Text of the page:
The Role of Checkpoint Inhibitors in Glioblastoma

  • Kunal DesaiEmail author
  • Anne Hubben
  • Manmeet Ahluwalia
Review Article


Given its poor prognosis, glioblastoma represents an area of high unmet clinical need. Standard of care for the treatment of glioblastoma in the frontline setting is limited to surgical resection, radiation, and temozolomide, with the more recent addition of Tumor Treating Fields. Several agents, including bevacizumab, lomustine, and carmustine have been approved in the recurrent setting. To date, no therapies have demonstrated substantial survival benefit beyond standard of care. An expanding understanding of the role of the immune system in fighting cancer has led to the development and approval of various immunotherapeutic approaches across solid tumors. In glioblastoma, the notion of a highly immune-restricted central nervous system has also evolved, further providing the rationale for testing therapies that promote immune trafficking to the CNS and infiltration into the tumor to counteract the immunosuppressive mechanisms that support tumor progression. There are five broad categories of immunotherapies currently being tested in GBM: vaccines, cytokine therapy, oncolytic viral therapy, chimeric antigen receptor T cell therapy, and checkpoint inhibitors. This review focuses on checkpoint inhibitors in GBM, the rationale for its use, preclinical data, and early clinical experience. Efficacy data are limited, and while a number of late-stage trials are ongoing, early trials showed no benefit in survival. There is a dizzying array of combinations being tested in clinical studies with an urgent need for a rational approach to determine the role of checkpoint inhibitors in glioblastoma, including the optimal combinations, and identification of biomarkers or predictive models to determine which patients may benefit from immunotherapy.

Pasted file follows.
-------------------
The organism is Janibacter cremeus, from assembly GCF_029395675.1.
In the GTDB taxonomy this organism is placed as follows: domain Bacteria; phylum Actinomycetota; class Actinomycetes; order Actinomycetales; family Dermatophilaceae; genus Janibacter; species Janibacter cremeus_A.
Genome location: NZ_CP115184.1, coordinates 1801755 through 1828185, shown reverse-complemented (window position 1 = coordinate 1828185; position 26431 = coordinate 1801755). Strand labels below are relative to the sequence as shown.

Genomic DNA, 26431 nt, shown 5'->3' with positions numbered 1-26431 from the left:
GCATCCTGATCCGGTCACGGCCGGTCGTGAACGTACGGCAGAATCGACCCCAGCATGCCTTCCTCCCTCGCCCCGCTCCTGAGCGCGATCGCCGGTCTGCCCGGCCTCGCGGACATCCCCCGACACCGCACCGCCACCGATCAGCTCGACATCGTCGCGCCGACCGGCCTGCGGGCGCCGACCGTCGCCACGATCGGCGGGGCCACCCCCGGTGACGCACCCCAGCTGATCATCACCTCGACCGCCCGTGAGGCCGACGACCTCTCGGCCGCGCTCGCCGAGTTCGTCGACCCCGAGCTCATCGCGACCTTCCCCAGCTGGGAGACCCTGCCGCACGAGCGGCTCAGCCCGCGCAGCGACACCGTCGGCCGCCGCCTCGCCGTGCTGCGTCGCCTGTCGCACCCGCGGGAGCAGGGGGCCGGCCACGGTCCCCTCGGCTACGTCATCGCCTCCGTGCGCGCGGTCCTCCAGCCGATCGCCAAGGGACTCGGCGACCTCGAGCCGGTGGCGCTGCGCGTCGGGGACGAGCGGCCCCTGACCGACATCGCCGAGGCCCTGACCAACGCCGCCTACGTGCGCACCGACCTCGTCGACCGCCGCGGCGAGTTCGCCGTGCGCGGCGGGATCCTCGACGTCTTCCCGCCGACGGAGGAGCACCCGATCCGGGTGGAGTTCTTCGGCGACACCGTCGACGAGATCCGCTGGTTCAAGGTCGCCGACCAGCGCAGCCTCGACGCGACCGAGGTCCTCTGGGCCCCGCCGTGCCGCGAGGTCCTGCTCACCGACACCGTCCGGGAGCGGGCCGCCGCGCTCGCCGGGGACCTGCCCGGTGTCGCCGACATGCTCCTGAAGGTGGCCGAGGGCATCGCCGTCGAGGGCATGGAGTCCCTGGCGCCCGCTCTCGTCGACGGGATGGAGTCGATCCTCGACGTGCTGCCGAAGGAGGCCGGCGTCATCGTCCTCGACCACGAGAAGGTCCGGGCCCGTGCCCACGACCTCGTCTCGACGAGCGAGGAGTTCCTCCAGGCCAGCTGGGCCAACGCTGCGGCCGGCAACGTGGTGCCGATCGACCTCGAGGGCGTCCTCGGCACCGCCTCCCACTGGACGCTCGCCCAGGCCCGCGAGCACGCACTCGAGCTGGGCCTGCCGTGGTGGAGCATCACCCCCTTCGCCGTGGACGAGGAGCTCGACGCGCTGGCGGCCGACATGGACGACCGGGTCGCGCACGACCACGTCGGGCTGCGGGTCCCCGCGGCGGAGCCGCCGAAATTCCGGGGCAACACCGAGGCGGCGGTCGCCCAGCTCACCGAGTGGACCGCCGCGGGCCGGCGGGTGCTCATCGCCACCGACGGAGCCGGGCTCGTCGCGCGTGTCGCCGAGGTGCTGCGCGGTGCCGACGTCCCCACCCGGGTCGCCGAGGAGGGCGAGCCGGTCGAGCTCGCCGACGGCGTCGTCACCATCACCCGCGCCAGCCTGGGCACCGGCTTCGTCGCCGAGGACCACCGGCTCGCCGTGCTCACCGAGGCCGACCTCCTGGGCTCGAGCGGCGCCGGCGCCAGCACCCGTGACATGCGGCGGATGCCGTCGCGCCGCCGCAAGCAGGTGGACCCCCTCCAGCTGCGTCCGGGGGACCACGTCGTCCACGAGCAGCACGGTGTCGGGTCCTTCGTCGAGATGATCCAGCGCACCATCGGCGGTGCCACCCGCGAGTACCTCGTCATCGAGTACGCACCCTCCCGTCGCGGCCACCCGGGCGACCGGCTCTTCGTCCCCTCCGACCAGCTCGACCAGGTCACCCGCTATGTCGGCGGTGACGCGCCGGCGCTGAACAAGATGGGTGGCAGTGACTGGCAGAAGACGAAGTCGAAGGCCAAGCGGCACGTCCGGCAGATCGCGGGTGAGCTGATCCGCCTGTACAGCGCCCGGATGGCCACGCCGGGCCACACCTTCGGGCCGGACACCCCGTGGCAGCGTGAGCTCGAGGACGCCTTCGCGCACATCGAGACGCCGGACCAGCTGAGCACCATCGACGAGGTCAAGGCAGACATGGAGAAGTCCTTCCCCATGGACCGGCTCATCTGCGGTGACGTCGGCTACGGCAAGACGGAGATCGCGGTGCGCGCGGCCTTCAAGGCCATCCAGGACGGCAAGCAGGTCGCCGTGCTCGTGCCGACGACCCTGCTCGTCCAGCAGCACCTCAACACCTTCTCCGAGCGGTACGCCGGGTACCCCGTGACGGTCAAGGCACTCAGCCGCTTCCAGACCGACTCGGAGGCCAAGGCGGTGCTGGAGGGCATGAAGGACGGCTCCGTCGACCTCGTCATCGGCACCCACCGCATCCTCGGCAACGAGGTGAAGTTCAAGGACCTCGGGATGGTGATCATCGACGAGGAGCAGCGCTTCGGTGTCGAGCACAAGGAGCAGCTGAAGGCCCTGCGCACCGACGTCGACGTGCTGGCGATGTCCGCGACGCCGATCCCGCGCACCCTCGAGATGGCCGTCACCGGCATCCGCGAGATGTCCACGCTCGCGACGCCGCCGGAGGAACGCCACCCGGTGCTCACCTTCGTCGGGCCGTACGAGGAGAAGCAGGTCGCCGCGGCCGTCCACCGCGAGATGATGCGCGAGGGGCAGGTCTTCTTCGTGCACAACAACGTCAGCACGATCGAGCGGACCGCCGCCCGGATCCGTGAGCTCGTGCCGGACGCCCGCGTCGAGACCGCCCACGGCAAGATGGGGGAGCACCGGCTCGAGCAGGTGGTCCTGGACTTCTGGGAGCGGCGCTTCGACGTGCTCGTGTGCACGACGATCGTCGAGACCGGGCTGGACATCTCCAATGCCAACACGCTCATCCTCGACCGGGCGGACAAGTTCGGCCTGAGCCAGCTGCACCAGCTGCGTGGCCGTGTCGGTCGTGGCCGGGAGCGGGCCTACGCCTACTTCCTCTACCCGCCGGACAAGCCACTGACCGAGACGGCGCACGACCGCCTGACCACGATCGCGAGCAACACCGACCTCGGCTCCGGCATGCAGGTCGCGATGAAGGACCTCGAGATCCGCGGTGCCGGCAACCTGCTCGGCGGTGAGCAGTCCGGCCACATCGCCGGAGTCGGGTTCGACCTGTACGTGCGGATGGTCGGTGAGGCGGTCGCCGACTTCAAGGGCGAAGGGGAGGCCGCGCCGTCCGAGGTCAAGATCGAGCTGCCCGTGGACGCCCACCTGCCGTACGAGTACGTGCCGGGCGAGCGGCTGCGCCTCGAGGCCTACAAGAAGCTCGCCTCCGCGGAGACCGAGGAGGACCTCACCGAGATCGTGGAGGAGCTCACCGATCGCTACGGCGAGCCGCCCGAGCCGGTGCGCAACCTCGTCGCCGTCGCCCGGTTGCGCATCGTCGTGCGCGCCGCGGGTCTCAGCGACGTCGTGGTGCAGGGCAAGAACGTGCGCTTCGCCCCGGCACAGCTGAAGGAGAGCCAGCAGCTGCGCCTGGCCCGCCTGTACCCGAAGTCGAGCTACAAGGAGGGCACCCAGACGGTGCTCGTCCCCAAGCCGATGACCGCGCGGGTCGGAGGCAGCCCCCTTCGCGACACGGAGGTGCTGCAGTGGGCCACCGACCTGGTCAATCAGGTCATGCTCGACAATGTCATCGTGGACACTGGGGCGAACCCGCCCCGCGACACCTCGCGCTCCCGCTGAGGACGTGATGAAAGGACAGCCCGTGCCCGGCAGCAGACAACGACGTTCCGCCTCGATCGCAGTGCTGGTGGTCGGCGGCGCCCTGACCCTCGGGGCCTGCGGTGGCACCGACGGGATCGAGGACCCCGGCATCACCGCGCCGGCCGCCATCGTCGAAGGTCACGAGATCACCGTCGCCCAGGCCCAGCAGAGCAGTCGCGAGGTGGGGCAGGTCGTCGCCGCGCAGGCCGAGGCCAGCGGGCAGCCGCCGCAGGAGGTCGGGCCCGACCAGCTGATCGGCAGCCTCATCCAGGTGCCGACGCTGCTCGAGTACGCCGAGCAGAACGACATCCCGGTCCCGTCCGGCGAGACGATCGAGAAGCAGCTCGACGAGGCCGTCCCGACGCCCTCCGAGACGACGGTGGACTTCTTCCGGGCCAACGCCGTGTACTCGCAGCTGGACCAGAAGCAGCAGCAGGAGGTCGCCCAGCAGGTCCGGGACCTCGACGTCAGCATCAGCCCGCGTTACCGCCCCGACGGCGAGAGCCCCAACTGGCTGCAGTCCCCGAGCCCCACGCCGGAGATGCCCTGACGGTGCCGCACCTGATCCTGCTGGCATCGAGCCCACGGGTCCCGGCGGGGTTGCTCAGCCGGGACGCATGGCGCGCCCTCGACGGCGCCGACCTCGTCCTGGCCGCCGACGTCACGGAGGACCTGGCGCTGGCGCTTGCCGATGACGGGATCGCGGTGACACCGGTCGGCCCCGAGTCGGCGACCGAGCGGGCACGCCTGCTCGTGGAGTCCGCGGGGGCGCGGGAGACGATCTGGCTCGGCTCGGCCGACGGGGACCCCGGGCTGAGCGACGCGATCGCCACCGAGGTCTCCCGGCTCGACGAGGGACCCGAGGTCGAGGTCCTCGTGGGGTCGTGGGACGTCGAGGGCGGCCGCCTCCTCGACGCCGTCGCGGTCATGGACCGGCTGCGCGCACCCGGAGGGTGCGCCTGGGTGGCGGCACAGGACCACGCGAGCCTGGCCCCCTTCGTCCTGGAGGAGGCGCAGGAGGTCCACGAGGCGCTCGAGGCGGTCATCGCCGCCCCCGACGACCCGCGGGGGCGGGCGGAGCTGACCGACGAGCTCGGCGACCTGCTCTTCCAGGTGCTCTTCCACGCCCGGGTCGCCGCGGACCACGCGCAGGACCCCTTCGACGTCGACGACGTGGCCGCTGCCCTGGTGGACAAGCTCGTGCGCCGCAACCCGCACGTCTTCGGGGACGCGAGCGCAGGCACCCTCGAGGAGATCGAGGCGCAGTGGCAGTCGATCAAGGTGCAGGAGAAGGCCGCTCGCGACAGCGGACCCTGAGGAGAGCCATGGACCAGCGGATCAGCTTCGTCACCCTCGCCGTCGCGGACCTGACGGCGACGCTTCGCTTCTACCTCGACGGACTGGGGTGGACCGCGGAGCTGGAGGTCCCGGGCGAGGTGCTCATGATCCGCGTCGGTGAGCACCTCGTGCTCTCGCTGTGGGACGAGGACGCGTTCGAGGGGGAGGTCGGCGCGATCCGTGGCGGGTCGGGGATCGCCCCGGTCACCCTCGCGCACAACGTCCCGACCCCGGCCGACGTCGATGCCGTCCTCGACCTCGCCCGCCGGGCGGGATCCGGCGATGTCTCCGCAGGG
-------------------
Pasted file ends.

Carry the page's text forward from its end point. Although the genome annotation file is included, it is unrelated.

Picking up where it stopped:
Compliance with Ethical Standards

Conflict of Interest

Dr. Kunal Desai and Dr. Anne Hubben declare that they have no conflicts of interest that might be relevant to the contents of this manuscript. Dr. Ahluwalia has received consulting fees or honorarium from Prime Education, Prime Oncology, Elsevier, Monteris AstraZeneca, Bristol-Myers Squibb, Abbvie, CBT Pharmaceuticals, Kadmon, VBI Vaccines, Flatiron Health, Varian Medical Systems, Karyopharm Therapeutics. Dr. Ahluwalia has stock/stock options in Mimivax and Doctible. Dr. Ahluwalia has grants received or pending from Novartis, Novocure, Astrazeneca, Abbvie, BMS, Pharamacyclics, Incyte, Merck, Bayer, Mimivax, and Boston Biomedical.


No external funding was used in the preparation of this article.


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Copyright information

© Springer Nature Switzerland AG 2019

Authors and Affiliations

  1. 1.Department of Internal MedicineCleveland ClinicClevelandUSA
  2. 2.Burkhardt Brain Tumor and Neuro-Oncology Center, Neurological InstituteCleveland ClinicClevelandUSA

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